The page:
Rivers Governor Nyesom Wike has kicked against the ongoing attempt to make Ms. Lauretta Onoche a Commissioner of the Independent National Electoral Commission (INEC), describing it as a bad omen for Nigeria’s democracy.
The Governor spoke on Monday at Obi Wali International Conference Centre, Port Harcourt, where he rendered an account of his stewardship in six years.
Wike said the most fundamental consideration in the appointment of a candidate as an electoral umpire, in a democracy, was the elimination of bias.
The Governor observed that there was a heavyweight of bias against Onoche because she remained a “notorious and repulsively partisan dye-in-the-wool member of the All progressives Congress (APC)”.
He said: “As a Governor and concerned Nigerian who loves this country so much and wants our democracy to survive, I wish to appeal to Mr. President to, for the sake of his legacy, withdraw Ms. Onoche’s nomination to avoid creating more credibility problems for his INEC and restore confidence in our electoral system.
“Where Mr. President lacks the courage to so do, then, the National Assembly, which has a responsibility to defend our democracy must endeavour to wake up on the right side of history by rejecting her nomination.”
Speaking on the proposed amendments to the Electoral Act, Wike said everyone who means well for democracy knows that electronic voting and simultaneous transmission of results have the potential to prevent the large-scale rigging of elections.
Wike said that with a commitment to purpose and prudent management of available resources, his administration in the past six years had drastically changed the developmental trajectory of the state for the better.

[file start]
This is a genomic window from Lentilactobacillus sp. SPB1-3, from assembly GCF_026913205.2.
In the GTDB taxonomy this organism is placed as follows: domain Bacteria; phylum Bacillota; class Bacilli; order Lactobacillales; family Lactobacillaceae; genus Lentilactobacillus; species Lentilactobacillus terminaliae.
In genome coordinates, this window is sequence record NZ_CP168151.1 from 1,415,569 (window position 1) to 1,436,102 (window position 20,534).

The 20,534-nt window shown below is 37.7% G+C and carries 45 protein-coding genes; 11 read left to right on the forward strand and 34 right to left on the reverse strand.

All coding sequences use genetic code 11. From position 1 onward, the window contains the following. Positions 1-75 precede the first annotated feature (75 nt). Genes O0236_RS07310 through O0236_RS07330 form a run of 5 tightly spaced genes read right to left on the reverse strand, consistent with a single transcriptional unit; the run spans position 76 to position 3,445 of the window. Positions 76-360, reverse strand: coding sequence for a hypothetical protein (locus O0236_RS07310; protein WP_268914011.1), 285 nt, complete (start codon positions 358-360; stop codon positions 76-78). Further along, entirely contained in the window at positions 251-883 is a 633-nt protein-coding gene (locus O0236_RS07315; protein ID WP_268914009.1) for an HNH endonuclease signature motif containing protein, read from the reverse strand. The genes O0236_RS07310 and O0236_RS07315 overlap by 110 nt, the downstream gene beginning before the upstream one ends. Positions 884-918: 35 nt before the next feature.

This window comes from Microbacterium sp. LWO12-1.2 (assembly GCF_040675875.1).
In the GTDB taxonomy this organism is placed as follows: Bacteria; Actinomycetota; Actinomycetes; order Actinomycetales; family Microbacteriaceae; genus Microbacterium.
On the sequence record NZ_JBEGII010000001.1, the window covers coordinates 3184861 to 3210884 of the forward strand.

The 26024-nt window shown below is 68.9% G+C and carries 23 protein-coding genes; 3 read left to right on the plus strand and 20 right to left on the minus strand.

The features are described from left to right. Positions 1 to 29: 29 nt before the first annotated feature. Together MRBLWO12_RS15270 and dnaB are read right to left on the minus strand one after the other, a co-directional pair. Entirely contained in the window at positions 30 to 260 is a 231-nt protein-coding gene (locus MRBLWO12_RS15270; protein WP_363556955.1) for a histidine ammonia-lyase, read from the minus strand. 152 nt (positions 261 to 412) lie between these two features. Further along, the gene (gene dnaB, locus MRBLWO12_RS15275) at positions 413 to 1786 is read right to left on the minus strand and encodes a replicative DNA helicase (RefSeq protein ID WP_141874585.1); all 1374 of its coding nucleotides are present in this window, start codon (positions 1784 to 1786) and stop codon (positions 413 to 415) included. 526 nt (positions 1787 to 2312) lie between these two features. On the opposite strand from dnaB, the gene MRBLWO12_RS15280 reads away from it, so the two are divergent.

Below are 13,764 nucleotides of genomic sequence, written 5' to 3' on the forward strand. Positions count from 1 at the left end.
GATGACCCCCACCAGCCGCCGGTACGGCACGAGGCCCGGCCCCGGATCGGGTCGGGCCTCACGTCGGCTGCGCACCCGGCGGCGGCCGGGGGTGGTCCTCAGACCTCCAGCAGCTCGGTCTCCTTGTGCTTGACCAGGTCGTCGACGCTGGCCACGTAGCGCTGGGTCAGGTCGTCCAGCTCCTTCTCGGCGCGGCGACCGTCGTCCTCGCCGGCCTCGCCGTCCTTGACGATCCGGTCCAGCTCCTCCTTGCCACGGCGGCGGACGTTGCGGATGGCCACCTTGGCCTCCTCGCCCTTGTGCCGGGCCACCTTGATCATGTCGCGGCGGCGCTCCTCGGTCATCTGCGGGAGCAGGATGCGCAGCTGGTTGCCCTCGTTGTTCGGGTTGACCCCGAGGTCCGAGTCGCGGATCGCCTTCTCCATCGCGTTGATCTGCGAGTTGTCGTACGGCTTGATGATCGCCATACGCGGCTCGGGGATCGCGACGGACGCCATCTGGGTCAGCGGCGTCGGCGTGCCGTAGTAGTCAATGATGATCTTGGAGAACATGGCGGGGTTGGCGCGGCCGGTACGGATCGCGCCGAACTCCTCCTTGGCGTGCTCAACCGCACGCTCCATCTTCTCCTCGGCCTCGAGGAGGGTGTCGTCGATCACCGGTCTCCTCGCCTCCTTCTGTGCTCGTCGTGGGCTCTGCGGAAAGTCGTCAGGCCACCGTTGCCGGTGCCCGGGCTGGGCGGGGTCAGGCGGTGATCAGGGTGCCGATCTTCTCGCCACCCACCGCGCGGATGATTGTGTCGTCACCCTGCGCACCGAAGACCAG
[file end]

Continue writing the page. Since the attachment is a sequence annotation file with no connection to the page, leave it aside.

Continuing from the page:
The Governor said the newly commissioned Rivers Cassava Processing Company by his administration and the cassava value chain would be used to create wealth, income and jobs for Rivers’ teaming youths willing to take to the business of agriculture.
He explained that since 2015, his administration had delivered over 1000 kilometres of Trunk-A roads; embarked on construction of phase one of the trans-Kalabari road, simultaneous construction of ten arterial flyovers, with three already commissioned and connected the ancient coastal community of Opobo to the rest of the State and the country by a tarred road.
The administration, according to him, also transformed not less than 18 major single lane roads to dual carriage ways with streetlights, pedestrian walkways and covered drains while the dualization of, Ahoada – Omoku and Egbema Omoku roads was also underway.
The Governor said his government reclaimed vast swathes of sand-filled land for some of the coastal communities, including Abalama, Bakana and Kula to advance their development and also started the sand filling of 55 and 42 hectares of reclaimed land for Abonnema/Obonnoma and Okrika communities respectively.
Credit: The Nation